Is Compagnie Financière Richemont one of a few potential targets for Kering? The French luxury group has cleaned up its portfolio over the past few years, further accenting its focus on luxury, and said it’s on the lookout for potential acquisitions.
Shares in Richemont Monday closed up 3 percent. The spike followed a report from online publication Miss Tweed published Sunday that Richemont’s founder and chairman Johann Rupert rebuffed an informal offer from Kering in January. The report did not cite sources. Officials at both Kering and Richemont declined to comment.
Financial analysts have long considered the logic of such a deal, with Kering’s stable of high-end fashion brands, including star label Gucci, seen as potentially fitting well with that of Cartier owner Richemont, which boasts a number of watch and jewelry labels as well as Chloé and Dunhill. LVMH Moët Hennessy Louis Vuitton’s purchase of Tiffany & Co. has added pressure on its rivals in the sector to bulk up, some observers say.
Not only did the acquisition shrink the potential pool of targets for luxury groups, but it also strengthens Tiffany’s position. Backed with the business expertise and financial weight of LVMH, the U.S. label is set to play a bigger role in boosting competition in the jewelry segment.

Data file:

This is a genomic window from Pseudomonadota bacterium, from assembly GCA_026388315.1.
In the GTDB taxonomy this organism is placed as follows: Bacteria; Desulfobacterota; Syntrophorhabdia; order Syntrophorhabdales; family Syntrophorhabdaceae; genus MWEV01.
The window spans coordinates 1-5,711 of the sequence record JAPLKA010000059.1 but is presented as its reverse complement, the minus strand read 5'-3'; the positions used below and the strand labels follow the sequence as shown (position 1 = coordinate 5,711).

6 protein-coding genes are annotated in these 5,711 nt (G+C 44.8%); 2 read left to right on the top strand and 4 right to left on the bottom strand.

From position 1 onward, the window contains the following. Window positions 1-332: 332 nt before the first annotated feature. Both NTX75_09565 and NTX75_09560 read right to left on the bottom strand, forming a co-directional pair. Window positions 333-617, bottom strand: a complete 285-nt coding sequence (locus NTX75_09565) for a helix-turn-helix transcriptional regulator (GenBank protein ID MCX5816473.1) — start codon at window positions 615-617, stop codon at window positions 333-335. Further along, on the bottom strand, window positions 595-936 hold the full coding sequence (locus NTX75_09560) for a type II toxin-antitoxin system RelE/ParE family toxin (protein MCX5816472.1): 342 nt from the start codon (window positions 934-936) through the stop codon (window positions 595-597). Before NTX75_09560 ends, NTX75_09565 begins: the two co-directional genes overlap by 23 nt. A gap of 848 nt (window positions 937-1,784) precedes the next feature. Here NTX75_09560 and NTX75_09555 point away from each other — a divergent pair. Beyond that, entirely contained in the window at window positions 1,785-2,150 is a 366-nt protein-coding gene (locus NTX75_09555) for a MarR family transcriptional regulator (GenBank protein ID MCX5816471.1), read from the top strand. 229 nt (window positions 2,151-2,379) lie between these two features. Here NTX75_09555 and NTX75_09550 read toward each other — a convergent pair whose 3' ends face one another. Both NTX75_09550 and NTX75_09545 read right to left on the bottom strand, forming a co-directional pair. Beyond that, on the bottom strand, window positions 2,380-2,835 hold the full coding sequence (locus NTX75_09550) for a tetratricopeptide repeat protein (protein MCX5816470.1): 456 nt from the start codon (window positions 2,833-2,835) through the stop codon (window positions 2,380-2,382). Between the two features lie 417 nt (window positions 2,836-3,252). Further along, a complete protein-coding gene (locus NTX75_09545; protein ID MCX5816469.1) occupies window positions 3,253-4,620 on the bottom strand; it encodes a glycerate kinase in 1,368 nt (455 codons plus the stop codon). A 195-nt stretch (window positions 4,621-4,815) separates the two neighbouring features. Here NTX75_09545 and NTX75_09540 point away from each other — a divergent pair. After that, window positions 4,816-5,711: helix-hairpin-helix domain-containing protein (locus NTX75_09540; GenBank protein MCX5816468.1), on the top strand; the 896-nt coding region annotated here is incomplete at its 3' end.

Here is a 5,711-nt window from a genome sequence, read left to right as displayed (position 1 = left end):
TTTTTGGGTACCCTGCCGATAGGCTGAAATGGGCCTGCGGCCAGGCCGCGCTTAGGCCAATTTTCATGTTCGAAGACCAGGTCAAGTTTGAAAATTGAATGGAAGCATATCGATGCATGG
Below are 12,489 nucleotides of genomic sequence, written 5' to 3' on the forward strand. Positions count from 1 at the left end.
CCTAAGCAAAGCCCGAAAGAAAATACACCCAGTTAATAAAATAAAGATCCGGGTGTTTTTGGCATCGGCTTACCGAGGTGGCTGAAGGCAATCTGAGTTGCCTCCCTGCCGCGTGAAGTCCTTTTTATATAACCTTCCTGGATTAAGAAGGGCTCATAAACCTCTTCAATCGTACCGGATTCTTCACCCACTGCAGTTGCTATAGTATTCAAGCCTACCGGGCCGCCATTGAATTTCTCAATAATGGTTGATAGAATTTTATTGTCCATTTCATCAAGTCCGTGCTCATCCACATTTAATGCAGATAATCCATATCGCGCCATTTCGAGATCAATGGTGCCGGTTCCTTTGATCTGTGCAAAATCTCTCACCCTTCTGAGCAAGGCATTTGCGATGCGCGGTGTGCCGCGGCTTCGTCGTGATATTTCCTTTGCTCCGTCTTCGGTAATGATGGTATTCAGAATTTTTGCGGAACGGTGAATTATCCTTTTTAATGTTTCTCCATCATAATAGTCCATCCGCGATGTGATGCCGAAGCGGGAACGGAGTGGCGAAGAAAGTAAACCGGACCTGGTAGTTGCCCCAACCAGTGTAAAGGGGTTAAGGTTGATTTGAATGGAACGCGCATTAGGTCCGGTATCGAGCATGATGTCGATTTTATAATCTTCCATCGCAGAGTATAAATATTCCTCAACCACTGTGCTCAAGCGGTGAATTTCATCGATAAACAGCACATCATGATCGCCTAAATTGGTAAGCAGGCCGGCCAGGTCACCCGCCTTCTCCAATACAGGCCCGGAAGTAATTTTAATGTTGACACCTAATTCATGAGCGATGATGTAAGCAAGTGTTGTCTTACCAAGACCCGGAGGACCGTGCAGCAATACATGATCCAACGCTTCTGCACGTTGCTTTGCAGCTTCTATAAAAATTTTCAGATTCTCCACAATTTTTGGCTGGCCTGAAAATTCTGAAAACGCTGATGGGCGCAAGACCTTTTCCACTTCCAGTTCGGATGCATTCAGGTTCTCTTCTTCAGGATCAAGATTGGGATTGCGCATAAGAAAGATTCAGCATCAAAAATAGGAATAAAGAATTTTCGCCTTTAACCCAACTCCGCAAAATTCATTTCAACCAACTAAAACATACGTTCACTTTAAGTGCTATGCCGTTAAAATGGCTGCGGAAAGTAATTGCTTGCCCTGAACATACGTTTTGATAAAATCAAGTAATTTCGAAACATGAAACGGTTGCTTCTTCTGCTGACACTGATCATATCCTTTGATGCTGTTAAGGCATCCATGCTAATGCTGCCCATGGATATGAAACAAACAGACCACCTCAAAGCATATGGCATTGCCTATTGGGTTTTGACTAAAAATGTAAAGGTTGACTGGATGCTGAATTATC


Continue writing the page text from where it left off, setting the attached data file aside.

Rupert has publicly dismissed talk of a merger with Kering, and said last November, after Richemont forged a three-way deal with Alibaba and Farfetch to ramp up digital luxury sales, that the Swiss-based company is not for sale.
“I was joking with my colleague that I wouldn’t mind buying Buckingham Palace in London for the Richemont head offices, but I don’t think it’s for sale. [Richemont] is not for sale, and it’s never been for sale. We’re not interested in selling. We are not interested in mergers.
“We have already cooperated [with Kering] in terms of eyewear, and we are prepared to do deals as long as they make commercial sense. We don’t — unlike some of our competitors — have mortal enemies [in this business], and we are prepared to work together where it makes the most sense,” said Rupert.
Rupert further strengthened his links with the Pinault family that controls Kering via the Alibaba-Farfetch deal. The Pinaults’ family holding Artemis increased its stake in Farfetch as part of the trilateral deal.
Kepler Chevreux, in a report published Monday, noted that Kering’s market capitalization is around half more than that of Richemont and suggested Kering lacks the resources for a full takeover, even if theoretically it could pay a premium for the unlisted B shares held by Rupert, which would give it control of Richemont.
Rupert controls 50 percent of Richemont through his B shares.
Kepler Chevreux said speculation of a tie-up “amid Kering’s limited hard luxury assets and Richemont’s limited soft luxury assets has circulated for years, further encouraged by the LVMH takeover of Tiffany. Potentially a tie up would create more economic value, but potentially not shareholder value for Richemont A holders (those with listed shares) depending on how any deal was arranged.”
Kering shares closed down 2.86 percent, or 17 euros, to 576.60.